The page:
Jess Phillips on her Favourite Books
As Member of Parliament for Birmingham Yardley, Jess Phillips has become one of the most recognisable politicians in the land. Her refreshing honesty and refusal to be cowed by those who would seek to undermine her has led her to amass the kind of popularity unusual for an elected representative. In her combative book Truth to Power, Jess offers a blistering manifesto for the wider public on how to call out those who try to bully, cheat and lie their way through life at the the expense of others.
To celebrate the publication of Truth to Power, we asked Jess to name her favourite books. From comic masterpieces to landmark biography, these are her choices.
I read this book when I was 19 years old, sleeping in a tent while working in France. I think it may be the first non-fiction book I ever read (except at school) and I devoured it. The representation of the role and the lives of women during the wars in China and the cultural revolution was something I knew nothing about. The generations of women and how their society, history and politics had felt for them was like nothing I had read before or, frankly, since.
I have read this book, every year for the past 20 years, it sits on my bedside table and when I cannot sleep I turn to the eyerolling dialogue of Pauline Mole, Adrian’s mother. It is so funny, so accurate, so brilliantly mundane. Pitch perfect on every page. It allows working class people with messy lives to still be clever, funny, politically engaged. They are not monstered, each and every character is perfect.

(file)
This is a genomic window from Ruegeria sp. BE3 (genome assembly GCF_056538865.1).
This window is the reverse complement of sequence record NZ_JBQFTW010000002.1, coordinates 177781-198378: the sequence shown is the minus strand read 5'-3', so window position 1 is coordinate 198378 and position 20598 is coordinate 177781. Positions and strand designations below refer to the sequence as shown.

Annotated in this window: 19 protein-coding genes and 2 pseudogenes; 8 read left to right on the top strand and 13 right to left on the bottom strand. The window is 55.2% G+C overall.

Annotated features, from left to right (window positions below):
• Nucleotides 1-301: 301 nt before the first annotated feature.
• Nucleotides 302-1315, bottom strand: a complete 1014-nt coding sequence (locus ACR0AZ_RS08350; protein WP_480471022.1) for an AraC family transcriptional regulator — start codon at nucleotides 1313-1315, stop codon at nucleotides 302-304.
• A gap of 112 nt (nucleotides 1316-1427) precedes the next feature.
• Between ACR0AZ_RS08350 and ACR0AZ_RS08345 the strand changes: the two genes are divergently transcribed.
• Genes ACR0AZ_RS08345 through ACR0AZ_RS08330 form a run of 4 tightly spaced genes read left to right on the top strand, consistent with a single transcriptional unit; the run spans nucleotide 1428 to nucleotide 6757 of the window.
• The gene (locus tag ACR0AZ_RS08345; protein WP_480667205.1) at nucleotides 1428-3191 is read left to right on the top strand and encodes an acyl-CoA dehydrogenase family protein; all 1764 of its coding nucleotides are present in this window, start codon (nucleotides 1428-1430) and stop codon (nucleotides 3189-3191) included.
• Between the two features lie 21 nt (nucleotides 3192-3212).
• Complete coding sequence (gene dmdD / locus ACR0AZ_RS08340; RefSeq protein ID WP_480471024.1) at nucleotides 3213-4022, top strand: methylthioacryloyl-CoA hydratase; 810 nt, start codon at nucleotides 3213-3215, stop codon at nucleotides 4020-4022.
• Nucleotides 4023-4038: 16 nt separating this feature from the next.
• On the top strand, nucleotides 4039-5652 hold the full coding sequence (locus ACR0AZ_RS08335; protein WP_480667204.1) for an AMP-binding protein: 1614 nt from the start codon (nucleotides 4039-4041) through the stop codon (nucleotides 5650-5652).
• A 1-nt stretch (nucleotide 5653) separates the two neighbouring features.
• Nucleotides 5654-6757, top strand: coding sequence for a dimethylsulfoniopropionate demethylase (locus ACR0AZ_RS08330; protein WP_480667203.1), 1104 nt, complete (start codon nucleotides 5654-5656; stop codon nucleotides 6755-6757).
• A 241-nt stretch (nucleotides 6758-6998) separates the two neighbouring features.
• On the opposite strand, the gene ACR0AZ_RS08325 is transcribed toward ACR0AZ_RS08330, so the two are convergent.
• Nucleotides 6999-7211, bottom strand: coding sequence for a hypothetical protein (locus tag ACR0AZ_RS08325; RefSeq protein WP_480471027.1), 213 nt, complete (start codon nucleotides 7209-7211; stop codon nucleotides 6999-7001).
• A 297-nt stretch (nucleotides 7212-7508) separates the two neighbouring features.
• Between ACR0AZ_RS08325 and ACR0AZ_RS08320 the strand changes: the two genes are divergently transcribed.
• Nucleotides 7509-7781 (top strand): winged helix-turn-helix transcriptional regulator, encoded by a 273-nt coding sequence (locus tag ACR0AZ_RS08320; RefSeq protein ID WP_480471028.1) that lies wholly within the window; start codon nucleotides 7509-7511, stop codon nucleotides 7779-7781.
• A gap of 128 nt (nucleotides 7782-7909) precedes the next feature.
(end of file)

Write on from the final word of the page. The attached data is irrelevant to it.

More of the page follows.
Peepo by Janet and Allan Ahlberg
My parents read this to me as a child and I read it to my children, I can recite it from memory. I knew I was pregnant with my second son, when reading Peepo to my first born I started to sob at the part where his dad leaves the house in his soldier's uniform. I had read it a million times and knew that my emotions must have been for something else. It is so brilliant that the words and pictures work to tell a story of a time that, while set in a certain time, is totally timeless.
This book is written about a group of kids from Birmingham who went to the school I went to, it is steeped in Birmingham history and the sights and sounds of my home town. I read it on a coach in Australia and missed home.
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